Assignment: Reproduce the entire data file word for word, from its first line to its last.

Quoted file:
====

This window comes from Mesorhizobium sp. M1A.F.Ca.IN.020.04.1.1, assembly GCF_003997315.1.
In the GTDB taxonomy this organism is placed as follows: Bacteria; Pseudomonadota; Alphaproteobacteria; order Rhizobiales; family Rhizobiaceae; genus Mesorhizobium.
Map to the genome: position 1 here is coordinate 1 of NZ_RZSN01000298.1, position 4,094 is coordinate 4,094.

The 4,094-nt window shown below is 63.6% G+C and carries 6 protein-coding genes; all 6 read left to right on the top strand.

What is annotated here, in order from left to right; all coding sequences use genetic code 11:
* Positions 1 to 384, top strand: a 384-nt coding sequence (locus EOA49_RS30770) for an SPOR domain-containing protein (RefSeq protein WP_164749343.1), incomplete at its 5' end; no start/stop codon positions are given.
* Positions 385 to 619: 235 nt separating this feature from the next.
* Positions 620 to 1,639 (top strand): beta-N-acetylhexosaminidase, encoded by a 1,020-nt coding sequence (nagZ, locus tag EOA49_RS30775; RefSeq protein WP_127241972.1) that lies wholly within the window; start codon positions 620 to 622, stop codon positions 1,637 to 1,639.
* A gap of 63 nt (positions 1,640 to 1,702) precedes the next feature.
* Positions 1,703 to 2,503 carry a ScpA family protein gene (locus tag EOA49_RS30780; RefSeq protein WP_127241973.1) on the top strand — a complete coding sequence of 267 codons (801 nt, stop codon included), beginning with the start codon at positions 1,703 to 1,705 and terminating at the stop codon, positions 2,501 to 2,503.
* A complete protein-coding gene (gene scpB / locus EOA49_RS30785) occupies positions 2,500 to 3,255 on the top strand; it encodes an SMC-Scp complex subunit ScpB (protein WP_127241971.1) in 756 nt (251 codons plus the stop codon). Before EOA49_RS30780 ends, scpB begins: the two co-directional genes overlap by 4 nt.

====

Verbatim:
This window comes from Mesorhizobium sp. M1A.F.Ca.IN.020.04.1.1, assembly GCF_003997315.1.
In the GTDB taxonomy this organism is placed as follows: Bacteria; Pseudomonadota; Alphaproteobacteria; order Rhizobiales; family Rhizobiaceae; genus Mesorhizobium.
Map to the genome: position 1 here is coordinate 1 of NZ_RZSN01000298.1, position 4,094 is coordinate 4,094.

The 4,094-nt window shown below is 63.6% G+C and carries 6 protein-coding genes; all 6 read left to right on the top strand.

What is annotated here, in order from left to right; all coding sequences use genetic code 11:
* Positions 1 to 384, top strand: a 384-nt coding sequence (locus EOA49_RS30770) for an SPOR domain-containing protein (RefSeq protein WP_164749343.1), incomplete at its 5' end; no start/stop codon positions are given.
* Positions 385 to 619: 235 nt separating this feature from the next.
* Positions 620 to 1,639 (top strand): beta-N-acetylhexosaminidase, encoded by a 1,020-nt coding sequence (nagZ, locus tag EOA49_RS30775; RefSeq protein WP_127241972.1) that lies wholly within the window; start codon positions 620 to 622, stop codon positions 1,637 to 1,639.
* A gap of 63 nt (positions 1,640 to 1,702) precedes the next feature.
* Positions 1,703 to 2,503 carry a ScpA family protein gene (locus tag EOA49_RS30780; RefSeq protein WP_127241973.1) on the top strand — a complete coding sequence of 267 codons (801 nt, stop codon included), beginning with the start codon at positions 1,703 to 1,705 and terminating at the stop codon, positions 2,501 to 2,503.
* A complete protein-coding gene (gene scpB / locus EOA49_RS30785) occupies positions 2,500 to 3,255 on the top strand; it encodes an SMC-Scp complex subunit ScpB (protein WP_127241971.1) in 756 nt (251 codons plus the stop codon). Before EOA49_RS30780 ends, scpB begins: the two co-directional genes overlap by 4 nt.